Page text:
That Republicans will make gains is no surprise. The party out of power - and in this case way out of power -- nearly always benefits in the midterm elections. And, as we wade through the muck of destruction left in George W. Bush's wake, we must also expect that those currently in charge will take a hit for the current state of the nation, regardless of whom was responsible for it.
Also no surprise is that the minority party will be the party with greater 'passion' and thus the most 'likely' voters. The frustration of powerlessness is a great motivator.
Thus the media narrative of which we are all familiar.
There are, however, some elements to this year's election cycle that might be surprising, some things that run counter to the narrative that Republicans will take the day. These are things that will deny the GOP their fantasy of a congressional majority.
And here they are, conveniently bullet-pointed for your perusal:
Top 9 Reasons the GOP Will Fail to Take Either the House or the Senate
The Associated Press-GfK Poll this month shows that the public is fed up with both parties. Only 38 percent approve of how congressional Democrats are handling their jobs, and just 31 percent like how Republicans are doing theirs. Fifty-nine percent are unhappy with how Democrats are nursing the economy, 64 percent are upset by the GOP's work on the country's top issue.
This may sound like a small consolation for Democrats, but it is meaningful that the opposition holds no special position in the electorate's heart. It is particularly important as it relates to bullet point #2...
2) This is NOT 1994. I know a lot of Republican blowhards have a tough time figuring this one out - or at least admitting they've figured it out, but it's true nevertheless. Unlike 1994, The Republicans now have no vision, focus, or message. There is no 'Contract with America'. The GOP also has no leasder. Boehner is no Gingrich. But probably the biggest difference between 2010 and 1994 is that the Republican base doesn't even have confidence in their own leadership: Rightwing blogger Tim Dunkin explains:
The problem here is a lack of leadership, from the top all the way down. The Republicans seem to have little to no concept of organizational discipline...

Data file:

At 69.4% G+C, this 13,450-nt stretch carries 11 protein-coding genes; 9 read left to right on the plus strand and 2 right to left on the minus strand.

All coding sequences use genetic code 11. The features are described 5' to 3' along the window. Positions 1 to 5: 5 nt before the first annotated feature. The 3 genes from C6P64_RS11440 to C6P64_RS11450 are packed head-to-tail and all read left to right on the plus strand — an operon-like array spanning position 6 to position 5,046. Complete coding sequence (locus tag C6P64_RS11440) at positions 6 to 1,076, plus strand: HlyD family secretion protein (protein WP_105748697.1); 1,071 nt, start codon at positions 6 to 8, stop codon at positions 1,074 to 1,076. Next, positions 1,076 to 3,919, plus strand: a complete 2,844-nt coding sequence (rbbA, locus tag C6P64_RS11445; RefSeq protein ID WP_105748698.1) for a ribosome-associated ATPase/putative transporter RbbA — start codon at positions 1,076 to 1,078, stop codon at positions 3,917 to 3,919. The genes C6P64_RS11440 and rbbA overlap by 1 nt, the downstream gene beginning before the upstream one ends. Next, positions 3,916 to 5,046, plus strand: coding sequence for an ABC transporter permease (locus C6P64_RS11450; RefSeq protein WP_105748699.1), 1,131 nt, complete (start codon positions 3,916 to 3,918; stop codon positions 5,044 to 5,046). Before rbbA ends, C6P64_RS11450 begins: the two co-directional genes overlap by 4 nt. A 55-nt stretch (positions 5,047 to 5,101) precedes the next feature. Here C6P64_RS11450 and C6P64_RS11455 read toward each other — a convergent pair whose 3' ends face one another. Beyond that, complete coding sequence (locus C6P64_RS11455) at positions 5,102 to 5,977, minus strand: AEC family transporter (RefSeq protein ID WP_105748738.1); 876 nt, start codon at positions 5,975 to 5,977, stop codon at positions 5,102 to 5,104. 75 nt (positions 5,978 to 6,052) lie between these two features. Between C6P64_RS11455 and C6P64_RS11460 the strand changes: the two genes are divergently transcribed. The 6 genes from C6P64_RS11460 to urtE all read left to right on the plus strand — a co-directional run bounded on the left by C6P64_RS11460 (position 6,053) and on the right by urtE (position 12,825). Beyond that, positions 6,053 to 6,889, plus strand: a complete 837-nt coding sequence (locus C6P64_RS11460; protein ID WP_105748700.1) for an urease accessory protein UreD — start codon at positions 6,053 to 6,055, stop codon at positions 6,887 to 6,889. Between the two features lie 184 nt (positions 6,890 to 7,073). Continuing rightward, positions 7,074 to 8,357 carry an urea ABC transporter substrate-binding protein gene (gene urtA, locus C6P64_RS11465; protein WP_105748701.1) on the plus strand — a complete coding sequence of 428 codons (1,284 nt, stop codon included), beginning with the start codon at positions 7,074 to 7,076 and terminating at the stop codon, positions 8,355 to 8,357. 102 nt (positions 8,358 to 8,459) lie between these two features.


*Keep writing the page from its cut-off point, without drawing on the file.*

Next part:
Republican "leaders" seem unable to establish true cohesion among elected Republicans, except in opposition to the most extreme of Democratic proposals. It's to the point now where most of the major Republicans who are vocal about standing up for conservative principles and opposing the Democratic agenda are those who do not actually occupy leadership positions within the party apparatus itself. Think Jim DeMint. Think Sarah Palin. Think Michele Bachmann, Jan Brewer, and Paul Ryan.
This lack of leadership is what will kill the GOP with moderate and independent voters. Let's face it...
Yada, yada, yada, blah, blah, blah and on and on. God.
And, hmm, that doesn't sound very passionate to me.
Anyway, speaking of failed leadership, let's not forget...
3) Michael Steele - truly worthy of his own numbered bulletpoint. This miscreant is the GOP posterchild for unwanted distraction, incompetence, and general tomfoolery. A true joke who spends more of his time embarrassing the Republican party and undermining their efforts than he does raising much needed funds and uniting disparate Republican factions. Grand entertainment for all.
And even he is surpassed by...
4) The Tea Party - A Frankenstein monster that has escaped its dungeon shackles to wreak havoc across the land. it has released such beasts as evil clown Christine O'Donnell and flesh-eating vampira Sharon Angle. Both have devoured Republican's chances of senate seat pickups in their respective states.
As this year's GOP proxy, the Tea Party illustrates the right-wing's total abandonment of moderate politicians or even sanity. When the election results have been delivered, the jury will agree - the Tea Party destroyed the Republican party, not the Democratic party.
5) Democrat's "Firewall" Strategy and Dionne's "Northeast Barrier" - Certain parts of the country lean left while others lean right. Those that lean left will always pose a particular challenge for Republicans - especially in a year that finds the Tea Party dragging the GOP to the right (if you can imagine that).
The Democrats' "Firewall" Strategy focuses on protecting Democratic candidates who face strong opposition in blue states unlikely to vote for Republicans regardless of their displeasure with the incumbent. Here, Democrats outnumber Republicans and progressivism dominates. Even if a smaller percentage of these state's Democrats actually vote compared to the percentage of the state's Republicans, the raw number of Democrats voting is still likely to match or surpass that of the Republicans.On ABC World News, senior Washington editor Rick Klein reports that:
Democrats "are turning to a firewall strategy, to play defense wherever they can. That's why you are seeing President Clinton campaign throughout New England, some of the bluest states in the nation. And that's why we see President Obama visit four battleground states this week. All states he carried. All states have endangered Democrats."